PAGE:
4. Sources of recordings

Clearly, an essential starting point for setting up an archive is the identification of existing sources of recordings. For wildlife sounds, the following are likely to be the most fruitful.

The collections of major pioneer wildlife sound recordists should be eagerly sought. Such people as Ludwig Koch in Britain, Myles North in East Africa and Paul Schwartz in South America fall into this category. All their recordings have now been archived. The acquisition of such collections may involve the archive in a great deal  of sorting, copying and documentation.

Individual zoologists who make recordings as part of their research may contribute valuably to archive collections. Of similar importance are zoology departments of universities and other research institutions which have collected recordings for scientific projects. The archiving of such recordings will enable future workers to have access to material on which the research was based and, in many cases, from which published sonograrns were prepared. A good example is the collection of recordings at Cambridge made for Professor W.B. Thorpe's classic study of song learning in birds, with special reference to the chaffinch, of which copies are preserved in BLOWS.

Natural history museums and learned societies may also be rich sources. Thus, in the former category, comes the Orthoptera (i.e. grasshoppers, crickets, etc.) recordings collected by Dr David Ragge and Jim Reynolds at the British Museum (Natural History) in London, copies of which are now at BLOWS. Expeditions to zoologically rich but unexplored areas often obtain valuable recordings. Thus Julian Dring made many unique recordings of frogs in Sarawak during an expedition run by the Royal Geographical Society and contributed copies of them to BLOWS. Similarly, there may be private expeditions organised by individuals or groups primarily for the purpose of recording wildlife sounds. Some fine batches of bird sound recordings, for example, have been contributed to BLOWS by Terry White from expeditions to the Gambia, Trinidad, Tobago, Australia and Brunei.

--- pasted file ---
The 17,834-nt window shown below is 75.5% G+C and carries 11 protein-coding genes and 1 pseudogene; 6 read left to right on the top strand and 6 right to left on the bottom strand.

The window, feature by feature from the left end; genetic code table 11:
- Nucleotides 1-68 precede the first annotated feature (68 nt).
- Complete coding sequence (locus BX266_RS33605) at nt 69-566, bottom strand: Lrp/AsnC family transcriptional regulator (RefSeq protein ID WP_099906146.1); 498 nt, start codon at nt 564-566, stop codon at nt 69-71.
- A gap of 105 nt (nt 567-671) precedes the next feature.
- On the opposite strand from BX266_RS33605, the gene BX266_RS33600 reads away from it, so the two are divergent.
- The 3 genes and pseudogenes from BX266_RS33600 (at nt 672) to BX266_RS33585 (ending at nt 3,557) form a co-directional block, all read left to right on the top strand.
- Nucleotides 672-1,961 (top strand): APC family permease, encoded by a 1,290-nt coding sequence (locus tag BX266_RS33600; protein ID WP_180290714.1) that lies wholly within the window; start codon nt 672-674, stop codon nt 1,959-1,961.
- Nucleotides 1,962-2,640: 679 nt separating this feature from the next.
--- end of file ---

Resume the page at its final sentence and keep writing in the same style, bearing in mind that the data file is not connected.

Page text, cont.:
If, on any type of expedition, there is a competent wildlife sound recordist with proper equipment present, so that good recordings seem likely to be obtained of animal sounds particularly required by the archive, support may be given to the work at least to the extent of supplying tape and equipment. Such support should be subject to a signed agreement that all the recordings will be deposited in the archive within a stipulated time and with proper documentation.

Recording expeditions organised by the archive itself can be a most profitable source when a new collection is being set up in a country without a tradition of animal sound recording. Obviously areas with a particularly interesting or rich fauna or, more importantly, disappearing habitats with threatened species will be chosen for such fieldwork. It is always wise to consult experts when organising such expeditions, such as Dr James Gulledge, Director of the Cornell Library of Natural Sounds, who has led collecting expeditions to Arizona and the Galapagos Islands to obtain recordings for the Library. Suitable high quality equipment will be needed (see 5 below) and at least one member of the party must be a competent wildlife recordist. There must also be an experienced naturalist capable of identifying all the species recorded and it is important to keep the fullest possible documentation (see also 5 below).

Broadcasting organisations may have extensive collections of natural history sound recordings in their archives. Since the primary purpose of these collections is to serve the needs of broadcasting they are not readily available for use by outside people. The broadcasting authority may, however, be willing to supply a copy of the recordings to a national archive -provided copyright is safeguarded -thus enabling them to be more widely used without involving the authority in any further work. The deposit of duplicates of the BBC's natural history recordings in BLOWS is an outstanding example of this kind of co-operation.

Individual recordists should by no means be ignored as acquisition sources for archives, especially since an increasing number of people are taking up wildlife sound recording as a hobby. The major wildlife sound recordists in Britain, for instance such people as John Kirby, Lawrence Shove, Ray Goodwin, Victor Lewis, Patrick Sellar, Richard Margoschis and other leading British bird and animal recordists, have extensive collections of first-class material which has been used in published records, films and broadcasting. Many others who record wildlife sounds as a hobby also make excellent recordings. In Britain such enthusiasts are easy to identify because most are members of the Wildlife Sound Recording Society. Elsewhere they may be harder to discover. Some will be members of natural history societies. Others, who are primarily interested in sound recording for its own sake, may belong to tape recording societies through which they can be discovered. The latter often make recordings of good quality, but may be weak on identification and documentation, which can detract from the value of their tapes.